Republican Rick Scott won the Florida midterm election for governor, but 51.8% of voters did not want him. Democrat Gina Raimondo was elected governor of Rhode Island, despite 59.2% of voters choosing someone else. What is up with the math of the midterms?
The midterm elections are an example of what is called a first-past-the-post voting system. This is an elegant way to run an election because it results in a clear and concise overall winner (and the occasional, very rare tied result). This is partly because each voter can convey only a single piece of information: his or her preferred winner. One person must get the most results, and so they win.
But the problem is, someone can be elected even if a majority of the voters do not want them. Even ignoring people who did not vote, of those who actually cast a ballot for Massachusetts governor, 51.5% did not vote for Republican Charlie Baker. He was still elected though, because the 48.5% of people who did vote for him was more than the 46.6% who voted for Democrat Martha Coakley and 3.3% for independent Evan Falchuk. What is counted in first-past-the-post elections is only those who want a candidate, not those who do not want them.
This means that if you vote for a smaller party, then you are effectively throwing your vote away. Unless the party you are voting for has a shot at winning the most votes, then the reality is your vote won't count. This makes it nearly impossible for independents and new parties to get a foothold — and results in the two-party system that has dominated U.S. politics for decades.
A better system would allow voters to put their support behind a smaller party while still expressing their preference between the two big parties with a chance of winning. There is a system that does exactly this and it is called ranked-choice voting. The only problem is that it requires a slightly more complicated method of deciding the winner.
This is how elections are currently decided: The votes for each candidate are counted, and whoever has the most votes wins.
In a ranked-choice vote, instead of merely stating their top choice, voters rank the candidates in their order of preference. This kind of election is decided in a two-step process. Initially, the first-choice votes for each candidate are counted. If one of them has more votes than all of the others combined, he or she wins. If there is not such a clear winner, then the candidate with the fewest votes is removed, and his or her votes are passed on to whoever voters marked as their next choice, and the count is repeated until there is a clear winner.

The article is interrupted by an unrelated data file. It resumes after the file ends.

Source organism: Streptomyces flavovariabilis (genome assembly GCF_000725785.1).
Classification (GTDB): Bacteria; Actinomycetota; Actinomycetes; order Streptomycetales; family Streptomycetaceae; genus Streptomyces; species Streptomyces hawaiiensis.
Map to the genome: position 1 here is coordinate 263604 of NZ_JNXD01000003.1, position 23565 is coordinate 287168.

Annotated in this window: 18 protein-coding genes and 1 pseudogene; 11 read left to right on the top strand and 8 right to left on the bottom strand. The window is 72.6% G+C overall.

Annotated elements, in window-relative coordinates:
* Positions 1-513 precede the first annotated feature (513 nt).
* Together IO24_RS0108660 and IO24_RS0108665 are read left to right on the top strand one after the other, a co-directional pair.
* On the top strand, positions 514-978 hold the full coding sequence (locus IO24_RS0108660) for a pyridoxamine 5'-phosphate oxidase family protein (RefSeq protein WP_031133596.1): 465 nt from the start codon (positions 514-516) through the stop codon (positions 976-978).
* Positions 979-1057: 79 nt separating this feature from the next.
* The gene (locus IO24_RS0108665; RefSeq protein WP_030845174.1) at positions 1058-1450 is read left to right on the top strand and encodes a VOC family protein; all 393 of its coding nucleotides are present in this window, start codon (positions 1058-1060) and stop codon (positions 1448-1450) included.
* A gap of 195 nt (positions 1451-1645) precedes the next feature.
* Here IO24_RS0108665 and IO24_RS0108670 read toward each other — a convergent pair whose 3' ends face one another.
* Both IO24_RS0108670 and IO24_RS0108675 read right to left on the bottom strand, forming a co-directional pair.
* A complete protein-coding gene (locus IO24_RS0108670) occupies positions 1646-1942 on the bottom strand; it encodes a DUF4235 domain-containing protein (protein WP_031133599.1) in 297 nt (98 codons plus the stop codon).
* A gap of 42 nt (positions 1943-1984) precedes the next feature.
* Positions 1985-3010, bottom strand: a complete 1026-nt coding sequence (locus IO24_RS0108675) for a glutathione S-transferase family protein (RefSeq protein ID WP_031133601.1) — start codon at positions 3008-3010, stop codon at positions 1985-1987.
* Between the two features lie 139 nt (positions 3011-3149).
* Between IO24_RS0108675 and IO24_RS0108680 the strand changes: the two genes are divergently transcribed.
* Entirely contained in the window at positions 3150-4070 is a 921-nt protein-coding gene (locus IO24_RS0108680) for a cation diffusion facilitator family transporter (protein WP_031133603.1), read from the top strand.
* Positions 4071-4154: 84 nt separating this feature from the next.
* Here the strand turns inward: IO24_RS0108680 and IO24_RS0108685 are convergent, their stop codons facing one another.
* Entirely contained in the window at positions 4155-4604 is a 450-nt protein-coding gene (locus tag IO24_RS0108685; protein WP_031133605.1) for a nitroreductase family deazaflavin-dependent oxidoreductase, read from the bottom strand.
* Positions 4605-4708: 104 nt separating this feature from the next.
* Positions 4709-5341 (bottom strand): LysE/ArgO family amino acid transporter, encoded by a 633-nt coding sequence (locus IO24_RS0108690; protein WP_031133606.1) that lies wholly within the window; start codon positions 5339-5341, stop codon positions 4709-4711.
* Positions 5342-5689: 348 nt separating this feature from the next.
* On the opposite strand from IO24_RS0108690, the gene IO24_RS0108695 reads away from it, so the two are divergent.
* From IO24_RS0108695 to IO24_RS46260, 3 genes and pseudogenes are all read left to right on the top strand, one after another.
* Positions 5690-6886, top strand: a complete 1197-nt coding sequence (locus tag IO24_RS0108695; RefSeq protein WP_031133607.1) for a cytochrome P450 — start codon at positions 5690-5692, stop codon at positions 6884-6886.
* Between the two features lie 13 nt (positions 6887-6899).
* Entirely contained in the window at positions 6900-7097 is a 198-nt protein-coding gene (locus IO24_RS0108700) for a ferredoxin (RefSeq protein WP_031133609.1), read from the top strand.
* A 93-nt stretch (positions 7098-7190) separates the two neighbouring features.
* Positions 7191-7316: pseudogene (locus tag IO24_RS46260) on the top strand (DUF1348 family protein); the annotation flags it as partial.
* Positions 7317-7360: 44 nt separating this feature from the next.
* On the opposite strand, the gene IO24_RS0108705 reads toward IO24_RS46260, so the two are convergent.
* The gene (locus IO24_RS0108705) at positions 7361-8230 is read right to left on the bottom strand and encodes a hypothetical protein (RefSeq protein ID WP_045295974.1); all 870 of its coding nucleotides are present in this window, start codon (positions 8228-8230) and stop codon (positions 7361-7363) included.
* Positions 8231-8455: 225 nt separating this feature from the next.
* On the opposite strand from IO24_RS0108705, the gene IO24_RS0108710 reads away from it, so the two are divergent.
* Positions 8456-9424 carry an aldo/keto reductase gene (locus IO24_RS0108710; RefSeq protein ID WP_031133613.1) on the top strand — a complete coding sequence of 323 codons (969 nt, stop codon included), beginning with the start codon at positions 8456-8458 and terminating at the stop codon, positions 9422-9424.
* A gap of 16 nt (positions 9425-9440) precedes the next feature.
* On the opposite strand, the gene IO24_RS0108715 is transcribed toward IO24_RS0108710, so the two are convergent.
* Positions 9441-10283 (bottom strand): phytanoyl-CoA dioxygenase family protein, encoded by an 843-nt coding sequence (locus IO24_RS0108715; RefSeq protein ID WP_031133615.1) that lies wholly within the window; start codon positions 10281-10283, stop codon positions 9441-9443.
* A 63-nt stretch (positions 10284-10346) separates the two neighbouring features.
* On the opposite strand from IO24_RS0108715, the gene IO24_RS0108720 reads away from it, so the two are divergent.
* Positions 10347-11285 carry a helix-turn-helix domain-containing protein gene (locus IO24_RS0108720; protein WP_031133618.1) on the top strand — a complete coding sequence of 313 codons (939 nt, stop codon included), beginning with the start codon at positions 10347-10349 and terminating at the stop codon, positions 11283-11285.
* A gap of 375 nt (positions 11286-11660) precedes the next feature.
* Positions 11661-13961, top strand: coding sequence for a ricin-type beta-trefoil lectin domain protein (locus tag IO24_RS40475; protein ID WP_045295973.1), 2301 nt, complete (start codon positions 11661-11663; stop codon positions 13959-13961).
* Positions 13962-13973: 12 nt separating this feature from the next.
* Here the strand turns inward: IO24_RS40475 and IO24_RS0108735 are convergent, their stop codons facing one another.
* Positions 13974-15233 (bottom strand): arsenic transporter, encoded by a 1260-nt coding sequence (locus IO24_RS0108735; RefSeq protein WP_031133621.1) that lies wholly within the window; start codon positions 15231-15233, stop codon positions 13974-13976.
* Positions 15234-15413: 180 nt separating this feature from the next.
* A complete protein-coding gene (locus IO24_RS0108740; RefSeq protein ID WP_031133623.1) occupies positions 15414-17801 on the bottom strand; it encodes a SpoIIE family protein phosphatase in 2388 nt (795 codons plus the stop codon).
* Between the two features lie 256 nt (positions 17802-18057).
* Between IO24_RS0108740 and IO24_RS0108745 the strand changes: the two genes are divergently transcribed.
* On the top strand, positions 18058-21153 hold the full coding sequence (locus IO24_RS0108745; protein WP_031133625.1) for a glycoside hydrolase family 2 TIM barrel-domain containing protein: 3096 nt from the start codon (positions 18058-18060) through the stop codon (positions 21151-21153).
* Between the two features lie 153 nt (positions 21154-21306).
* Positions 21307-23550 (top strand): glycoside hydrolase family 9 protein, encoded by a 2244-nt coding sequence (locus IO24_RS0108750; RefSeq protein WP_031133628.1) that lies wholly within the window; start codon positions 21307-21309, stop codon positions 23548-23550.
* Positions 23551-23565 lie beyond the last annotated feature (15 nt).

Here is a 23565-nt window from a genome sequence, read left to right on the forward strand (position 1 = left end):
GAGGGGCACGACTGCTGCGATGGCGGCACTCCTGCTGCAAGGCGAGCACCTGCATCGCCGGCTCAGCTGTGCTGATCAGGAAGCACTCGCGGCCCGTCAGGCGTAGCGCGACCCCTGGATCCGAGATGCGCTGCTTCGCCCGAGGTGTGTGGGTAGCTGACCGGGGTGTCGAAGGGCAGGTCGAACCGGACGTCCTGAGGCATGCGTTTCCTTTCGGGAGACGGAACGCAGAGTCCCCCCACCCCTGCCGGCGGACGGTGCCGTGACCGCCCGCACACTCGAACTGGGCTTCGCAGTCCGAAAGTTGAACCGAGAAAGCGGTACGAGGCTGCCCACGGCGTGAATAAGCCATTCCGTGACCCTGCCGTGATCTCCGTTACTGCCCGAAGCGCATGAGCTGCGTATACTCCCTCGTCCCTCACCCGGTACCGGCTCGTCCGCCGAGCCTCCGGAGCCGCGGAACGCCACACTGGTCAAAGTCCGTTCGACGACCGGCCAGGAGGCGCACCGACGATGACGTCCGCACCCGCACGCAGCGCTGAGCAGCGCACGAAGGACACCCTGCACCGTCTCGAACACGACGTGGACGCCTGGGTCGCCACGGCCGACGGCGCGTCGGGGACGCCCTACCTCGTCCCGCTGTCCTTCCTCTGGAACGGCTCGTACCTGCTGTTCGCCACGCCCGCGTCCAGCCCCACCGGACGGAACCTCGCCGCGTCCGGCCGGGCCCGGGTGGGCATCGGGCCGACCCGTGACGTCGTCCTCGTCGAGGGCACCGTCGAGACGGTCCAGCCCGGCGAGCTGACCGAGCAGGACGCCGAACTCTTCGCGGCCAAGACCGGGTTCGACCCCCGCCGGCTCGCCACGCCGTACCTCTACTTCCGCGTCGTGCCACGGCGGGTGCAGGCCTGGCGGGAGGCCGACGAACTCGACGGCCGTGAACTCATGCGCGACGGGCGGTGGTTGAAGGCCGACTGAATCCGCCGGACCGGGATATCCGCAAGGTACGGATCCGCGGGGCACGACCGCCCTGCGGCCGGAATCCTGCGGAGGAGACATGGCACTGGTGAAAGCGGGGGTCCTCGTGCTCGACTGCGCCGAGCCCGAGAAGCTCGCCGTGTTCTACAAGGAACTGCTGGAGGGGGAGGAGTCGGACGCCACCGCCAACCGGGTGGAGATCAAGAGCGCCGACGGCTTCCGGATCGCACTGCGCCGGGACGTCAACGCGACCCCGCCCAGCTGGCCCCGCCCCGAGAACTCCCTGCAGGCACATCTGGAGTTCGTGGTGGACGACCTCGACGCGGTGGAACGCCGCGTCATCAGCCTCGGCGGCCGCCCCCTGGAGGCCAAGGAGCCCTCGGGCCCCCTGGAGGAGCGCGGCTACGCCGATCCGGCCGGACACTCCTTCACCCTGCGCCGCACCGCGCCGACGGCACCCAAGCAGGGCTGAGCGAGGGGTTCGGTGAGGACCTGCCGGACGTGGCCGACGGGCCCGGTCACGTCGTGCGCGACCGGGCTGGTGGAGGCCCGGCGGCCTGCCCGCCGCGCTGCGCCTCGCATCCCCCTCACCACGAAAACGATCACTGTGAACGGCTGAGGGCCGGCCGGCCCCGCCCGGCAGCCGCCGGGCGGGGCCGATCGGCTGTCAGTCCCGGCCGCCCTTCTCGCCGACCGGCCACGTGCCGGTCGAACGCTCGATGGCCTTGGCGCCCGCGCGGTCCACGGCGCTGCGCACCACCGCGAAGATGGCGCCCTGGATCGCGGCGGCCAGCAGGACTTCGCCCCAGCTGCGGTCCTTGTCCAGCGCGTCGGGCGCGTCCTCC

What this means is that your vote counts toward your preferred candidate until that person is out of the race. At that point, instead of your vote no longer counting, it switches over to your second preference. Then your third and so on. Should you wish, you can have the two candidates most likely to win as your last two on your ballot and still express a preference for one over the other. Ranked-choice voting could break the two-party deadlock because it allows voters to express a more nuanced opinion about what politics they support.
This is not just theoretical math, either. Australia has used ranked-choice voting since 1918 and it has been used in Britain's House of Lords. Even some smaller state elections in the U.S. use it. In 2006 Minneapolis approved the use of ranked-choice voting for municipal offices. There have also been ranked-choice elections in cities in California, North Carolina, Colorado, Maine and Maryland. But never for any of the major positions in the federal government.
If adopted, ranked-choice voting would also remove the risk of vote-splitting. Even though Democrat Gina Raimondo did win the Rhode Island gubernatorial election against Republican Allan Fung, it was close: 40.8% to 36.3%. The remaining 21.4% was swept up by Robert Healey of the Cool Moose Party. We do not know who those 21.4% of people would have voted for otherwise because the CMP is fairly politically central. But what if they were tempted away from Fung's voter base? If there are two different candidates at the same end of the political spectrum they can split voters between them, meaning one focused candidate at the other end can beat them both, despite being less popular.
In these midterms, Robert Healey and his Cool Moose Party are a bit of an anomaly: a genuine different option that actually took a decent slice of the vote. But Healey still failed to get nearly enough votes to win, and his entire campaign only cost him $35. In his words: "If we only spent $75, $80, we might've won the race." Until there is a more representative form of voting in the U.S., independents and Cool Moose are likely to remain as outliers.
Matt Parker is a mathematician and stand-up comic in London. His book, "Things to Make and Do in the Fourth Dimension," is out next month.